Hydrogen peroxide is often used to whiten teeth, treat minor cuts and scrapes, or dye one’s hair. Some individuals claim that hydrogen peroxide can also help cure cancer, but what does the research say?
Claims that hydrogen peroxide can also help cure cancer stem from the fact that it is an oxidising liquid, which means it gives off oxygen. Low oxygen levels can cause cancer, and some people think that exposing cancer cells to high levels of oxygen will prevent them from growing and they will die.
This type of therapy is often known as oxy medicine, oxidology, or oxidative therapy.
No current research suggests hydrogen peroxide has any effect on cancer cells. There are, however, many warnings against using it internally.
Conventional cancer treatments can be devastating to the human body, even more so to a small child’s body that is still growing.
While there are yet no other treatments to fight childhood cancer, especially to those in poorer countries, than the old ones such as surgery, radiation and chemotherapy, more and more individuals are also using complementary methods.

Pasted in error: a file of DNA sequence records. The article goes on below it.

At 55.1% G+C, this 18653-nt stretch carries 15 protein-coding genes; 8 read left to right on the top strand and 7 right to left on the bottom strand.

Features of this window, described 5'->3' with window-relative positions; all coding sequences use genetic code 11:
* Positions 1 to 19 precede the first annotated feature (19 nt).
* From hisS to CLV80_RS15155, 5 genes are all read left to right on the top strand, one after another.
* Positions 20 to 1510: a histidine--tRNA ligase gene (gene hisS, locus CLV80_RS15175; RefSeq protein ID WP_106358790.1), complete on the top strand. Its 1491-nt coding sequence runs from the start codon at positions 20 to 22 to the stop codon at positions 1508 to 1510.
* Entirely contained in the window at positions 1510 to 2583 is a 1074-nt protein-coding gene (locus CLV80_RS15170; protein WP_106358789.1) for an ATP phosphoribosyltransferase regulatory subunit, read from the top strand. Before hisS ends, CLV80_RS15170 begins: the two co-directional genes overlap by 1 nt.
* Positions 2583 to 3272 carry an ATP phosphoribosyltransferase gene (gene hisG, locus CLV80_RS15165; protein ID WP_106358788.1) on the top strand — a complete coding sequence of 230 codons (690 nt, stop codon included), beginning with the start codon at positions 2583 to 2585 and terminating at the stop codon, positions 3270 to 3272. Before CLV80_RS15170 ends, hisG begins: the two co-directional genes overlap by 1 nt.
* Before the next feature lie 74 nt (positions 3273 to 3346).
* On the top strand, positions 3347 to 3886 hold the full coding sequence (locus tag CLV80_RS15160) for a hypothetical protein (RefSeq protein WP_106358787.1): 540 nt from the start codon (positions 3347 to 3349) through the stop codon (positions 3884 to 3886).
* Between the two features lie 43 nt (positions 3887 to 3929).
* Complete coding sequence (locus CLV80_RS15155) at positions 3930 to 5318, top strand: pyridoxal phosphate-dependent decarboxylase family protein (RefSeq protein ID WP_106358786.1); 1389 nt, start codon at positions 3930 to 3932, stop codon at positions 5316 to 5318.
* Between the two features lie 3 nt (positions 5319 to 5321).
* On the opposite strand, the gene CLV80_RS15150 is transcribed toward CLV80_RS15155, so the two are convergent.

Not every conventional or complementary method will work for every individual, but it is surely up to us to try whichever method we can to fight this terrible disease – as long as it does no harm, it could do good.
Something that falls under the banner of complementary treatment is mushrooms – more specifically, Reishi mushrooms, aka Ling zhi, Lin zi, and Mushroom of Immortality – which various studies from around the globe have shown to be effective in fighting cancer.
Spending the day outside in nature is wonderful; tiring perhaps, but also deeply satisfying. Our relationship to nature is primal – we thrive on it!
Urbanisation is taking a toll on our brain function and mental health. City dwellers have a higher risk of depression, anxiety, mood disorders and schizophrenia compared to those who live in rural areas.